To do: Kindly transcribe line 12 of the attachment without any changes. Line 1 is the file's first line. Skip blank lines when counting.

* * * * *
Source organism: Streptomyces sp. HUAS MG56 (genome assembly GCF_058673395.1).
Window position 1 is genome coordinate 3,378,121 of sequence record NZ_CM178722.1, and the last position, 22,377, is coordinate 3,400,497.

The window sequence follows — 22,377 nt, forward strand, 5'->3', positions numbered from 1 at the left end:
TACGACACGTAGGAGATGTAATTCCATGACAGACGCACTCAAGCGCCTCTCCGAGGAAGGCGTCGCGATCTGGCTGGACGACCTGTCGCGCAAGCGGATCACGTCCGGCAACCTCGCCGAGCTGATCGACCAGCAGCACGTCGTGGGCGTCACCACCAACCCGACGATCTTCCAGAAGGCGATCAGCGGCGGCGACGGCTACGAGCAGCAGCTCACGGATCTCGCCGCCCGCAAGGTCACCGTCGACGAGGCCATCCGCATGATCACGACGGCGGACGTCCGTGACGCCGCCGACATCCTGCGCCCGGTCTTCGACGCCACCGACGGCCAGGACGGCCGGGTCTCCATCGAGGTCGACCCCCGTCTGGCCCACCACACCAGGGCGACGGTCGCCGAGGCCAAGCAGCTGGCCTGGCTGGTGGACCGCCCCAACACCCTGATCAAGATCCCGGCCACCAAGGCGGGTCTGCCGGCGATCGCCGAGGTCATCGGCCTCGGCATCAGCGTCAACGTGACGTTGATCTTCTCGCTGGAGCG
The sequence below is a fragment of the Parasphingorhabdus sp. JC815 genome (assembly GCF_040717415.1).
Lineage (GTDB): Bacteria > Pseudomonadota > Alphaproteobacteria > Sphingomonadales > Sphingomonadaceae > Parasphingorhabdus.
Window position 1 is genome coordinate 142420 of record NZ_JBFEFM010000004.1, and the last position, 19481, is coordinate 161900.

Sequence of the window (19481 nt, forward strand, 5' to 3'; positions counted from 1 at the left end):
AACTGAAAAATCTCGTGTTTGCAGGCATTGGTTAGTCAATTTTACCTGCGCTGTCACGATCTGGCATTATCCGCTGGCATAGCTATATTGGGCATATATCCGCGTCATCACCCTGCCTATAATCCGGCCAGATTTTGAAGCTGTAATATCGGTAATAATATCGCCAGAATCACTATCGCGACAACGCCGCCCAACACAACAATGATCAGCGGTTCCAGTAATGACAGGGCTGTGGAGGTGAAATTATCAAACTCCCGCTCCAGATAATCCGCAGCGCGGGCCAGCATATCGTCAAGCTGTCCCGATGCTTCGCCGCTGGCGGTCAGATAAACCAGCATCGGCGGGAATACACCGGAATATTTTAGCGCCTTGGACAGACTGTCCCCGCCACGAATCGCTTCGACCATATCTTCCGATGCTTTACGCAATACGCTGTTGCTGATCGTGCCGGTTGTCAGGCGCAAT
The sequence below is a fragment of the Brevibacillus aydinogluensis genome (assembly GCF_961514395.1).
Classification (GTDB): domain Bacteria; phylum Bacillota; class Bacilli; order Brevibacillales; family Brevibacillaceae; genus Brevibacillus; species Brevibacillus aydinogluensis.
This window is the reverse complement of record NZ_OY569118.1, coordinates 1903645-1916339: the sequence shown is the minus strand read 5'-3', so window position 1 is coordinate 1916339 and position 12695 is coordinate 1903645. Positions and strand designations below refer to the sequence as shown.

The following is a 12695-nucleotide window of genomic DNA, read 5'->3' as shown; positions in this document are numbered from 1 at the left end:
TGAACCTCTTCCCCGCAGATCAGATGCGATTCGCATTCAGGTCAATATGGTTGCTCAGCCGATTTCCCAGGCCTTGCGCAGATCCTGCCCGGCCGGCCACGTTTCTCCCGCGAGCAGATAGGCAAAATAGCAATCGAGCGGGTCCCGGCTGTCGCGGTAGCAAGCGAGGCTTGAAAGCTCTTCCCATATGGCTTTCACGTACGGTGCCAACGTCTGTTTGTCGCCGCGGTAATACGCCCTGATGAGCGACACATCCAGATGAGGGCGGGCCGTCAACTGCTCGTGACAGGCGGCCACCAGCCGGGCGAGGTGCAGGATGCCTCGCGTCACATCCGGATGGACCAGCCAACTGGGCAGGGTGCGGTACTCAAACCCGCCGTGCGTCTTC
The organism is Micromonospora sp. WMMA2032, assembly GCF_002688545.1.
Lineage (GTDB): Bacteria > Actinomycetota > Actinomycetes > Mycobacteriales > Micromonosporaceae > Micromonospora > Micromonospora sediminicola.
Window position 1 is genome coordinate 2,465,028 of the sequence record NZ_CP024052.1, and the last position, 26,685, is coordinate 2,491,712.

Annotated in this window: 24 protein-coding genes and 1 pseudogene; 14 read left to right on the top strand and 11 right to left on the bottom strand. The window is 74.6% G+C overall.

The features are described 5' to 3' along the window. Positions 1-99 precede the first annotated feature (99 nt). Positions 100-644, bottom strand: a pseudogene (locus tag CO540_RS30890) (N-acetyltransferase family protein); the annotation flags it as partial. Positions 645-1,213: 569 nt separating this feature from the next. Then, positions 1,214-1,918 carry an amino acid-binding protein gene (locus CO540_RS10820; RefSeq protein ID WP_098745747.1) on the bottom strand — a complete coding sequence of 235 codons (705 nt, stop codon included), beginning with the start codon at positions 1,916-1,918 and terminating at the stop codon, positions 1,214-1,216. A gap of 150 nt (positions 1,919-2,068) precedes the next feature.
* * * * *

This window is the reverse complement of record NZ_OY569118.1, coordinates 1903645-1916339: the sequence shown is the minus strand read 5'-3', so window position 1 is coordinate 1916339 and position 12695 is coordinate 1903645. Positions and strand designations below refer to the sequence as shown.